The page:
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David Goldring Oral History

  • OH101
  • Collection
  • July 20, 1990

An interview of the Washington University Medical Center Desegregation History Project, conducted by Edwin W. McCleskey and associates, 1990. Approximate Length: 19 minutes.

David Goldrings relates stories he heard and his own experience with the admission of black children to St. Louis Children’s Hospital.

He begins with stories he heard about the attitude of chiefs of pediatrics, hospital administrators, and hospital board toward the admission of black children to children’s Hospital. John Howland was the first chief of pediatrics at the Hospital and he left to go to Johns Hopkins Hospital after 6 months because the Hospital board was opposed to the admission of black children to the hospital. This situation changed when St. Louis Children's Hospital opened the Butler Ward, a black only ward in 1923.

David Goldring’s own experience began with his internship and residency in 1941-1944. One night, a black child needed an incubator and there was none in the Butler ward. So David Goldring admitted him to the infant ward. Estelle Claiborne told David Goldring that this was the sort of thing that got interns fired and reported it to Alexis Hartmann Sr., his chief of pediatrics by a phone call. She was quite angry that Hartmann let the admission stand, but integration did not happen frequently in the war years.

Integration of the staff of St. Louis Children's Hospital began with the Nash family. Helen Nash joined the medical staff in 1949 and Homer Nash in 1955. For years before, Park J. White was committed to the training of African American interns and residents as an attending physician for 25 years at Homer G. Phillips. David Goldring and Neil Middlecamp were aso attendings in pediatrics at Homer G. Phillips Hospital for about 10 years.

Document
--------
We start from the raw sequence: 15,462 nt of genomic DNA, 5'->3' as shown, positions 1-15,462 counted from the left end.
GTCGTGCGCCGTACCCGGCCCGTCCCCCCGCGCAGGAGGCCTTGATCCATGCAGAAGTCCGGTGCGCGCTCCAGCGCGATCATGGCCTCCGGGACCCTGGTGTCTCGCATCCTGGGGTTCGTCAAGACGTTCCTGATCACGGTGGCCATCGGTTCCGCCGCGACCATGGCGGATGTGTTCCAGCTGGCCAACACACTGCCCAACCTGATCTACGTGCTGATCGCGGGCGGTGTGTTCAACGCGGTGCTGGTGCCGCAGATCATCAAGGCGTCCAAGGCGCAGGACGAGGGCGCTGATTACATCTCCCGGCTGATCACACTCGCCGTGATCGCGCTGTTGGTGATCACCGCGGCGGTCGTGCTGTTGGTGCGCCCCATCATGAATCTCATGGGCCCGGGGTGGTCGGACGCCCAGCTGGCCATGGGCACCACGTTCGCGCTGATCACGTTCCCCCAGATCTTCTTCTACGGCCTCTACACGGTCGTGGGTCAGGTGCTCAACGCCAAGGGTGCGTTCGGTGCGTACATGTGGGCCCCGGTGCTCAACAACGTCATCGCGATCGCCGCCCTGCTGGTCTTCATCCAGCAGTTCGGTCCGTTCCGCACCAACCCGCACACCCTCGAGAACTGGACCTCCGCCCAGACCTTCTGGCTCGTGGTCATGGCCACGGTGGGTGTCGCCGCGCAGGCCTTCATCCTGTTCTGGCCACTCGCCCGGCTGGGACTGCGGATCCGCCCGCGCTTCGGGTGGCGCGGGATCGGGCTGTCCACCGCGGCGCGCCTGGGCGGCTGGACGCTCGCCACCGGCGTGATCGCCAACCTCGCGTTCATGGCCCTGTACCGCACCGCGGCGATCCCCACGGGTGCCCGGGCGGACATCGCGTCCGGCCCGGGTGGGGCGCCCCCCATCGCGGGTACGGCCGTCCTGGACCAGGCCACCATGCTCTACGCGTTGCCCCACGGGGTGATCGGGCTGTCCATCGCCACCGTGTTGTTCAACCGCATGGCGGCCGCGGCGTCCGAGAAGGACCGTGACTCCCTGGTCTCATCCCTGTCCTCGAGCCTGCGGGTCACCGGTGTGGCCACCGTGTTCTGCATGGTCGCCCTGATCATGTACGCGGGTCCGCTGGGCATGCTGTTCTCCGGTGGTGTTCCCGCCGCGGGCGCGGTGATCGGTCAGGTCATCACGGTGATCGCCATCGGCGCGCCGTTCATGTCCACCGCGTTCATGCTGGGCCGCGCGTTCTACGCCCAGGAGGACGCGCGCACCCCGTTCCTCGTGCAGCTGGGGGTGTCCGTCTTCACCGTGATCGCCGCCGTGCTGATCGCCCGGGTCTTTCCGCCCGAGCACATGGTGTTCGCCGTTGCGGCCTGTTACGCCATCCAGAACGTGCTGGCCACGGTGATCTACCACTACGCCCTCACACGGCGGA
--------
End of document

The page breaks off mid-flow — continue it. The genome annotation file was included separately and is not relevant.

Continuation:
Goldring, David

Park J. White Oral History

  • OH036
  • Collection
  • 1/29/1979

White discusses his decision to come to St. Louis Children’s Hospital and the Washington University School of Medicine in 1920, and his interaction with Williams McKim Marriott. He describes the medical ethics course he taught for over twenty years. White shares his views on fee-splitting, abortion and birth control, euthanasia, women in medicine, malpractice insurance, and answers a question about his involvement in the integration of the Academy of Pediatrics in the 1940’s. The discussion covers White’s medical practice and treatment of disadvantaged children and the prevalence of lead-poisoning in that population. The interview concludes with White reciting one of his poems. Interviewed by Darryl Podoll on January 29, 1979. OH036. Approximate Length 60 minutes.

White, Park J.

Jessie L. Ternberg Oral History

  • OH034
  • Collection
  • May 8, 1978

Interviewed by Estelle Brodman in 1978. Approximate Length: 2 hours and 40 minutes.

Ternberg, Jessie L.

William M. Landau Oral History (OH090)

  • OH090
  • Collection
  • April 27, 2006

Landau discusses his experiences working with the Washington University School of Medicine's Program in Physical Therapy.
Interview conducted by Susan Deusinger of the Physical Therapy Department, WUSM. Approximate Length: 14 minutes.  See also the William M. Landau Papers (FC119).

Landau, William M.

William M. Landau Oral History (OH107)

  • OH107
  • Collection
  • June 15, 1990

An interview of the Washington University Medical Center Desegregation History Project, conducted by Edwin W. McCleskey, James Carter, and William Guideman, 1990. Approximate Length: 67 minutes. See also the William M. Landau Papers (FC119).

Landau discusses his experience with segregation in St. Louis as a child and as medical student, house officer, and resident at Barnes Hospital and Washington University School of Medicine as background to the desegregation of hospitals and Washington University School of Medicine in St. Louis. He recalls the desegregation of Barnes Hospital was set in motion by David Goldring, Alexis Hartman Sr. and ? Park White trained African American pediatricians through his world class pediatric residency program at Homer G. Phillips Hospital in the 1940s. Park White also fought get black kids into St. Louis Children's Hospital and his own African American residents as medical staff. Landau recalls the first black medical student's admission in 1951 and his failure due in part to poor preparation but more significantly to a hostile environment. George Saslow, a psychiatrist and head of the outpatient clinic, was key in building a better environment for subsequent black applicants and students.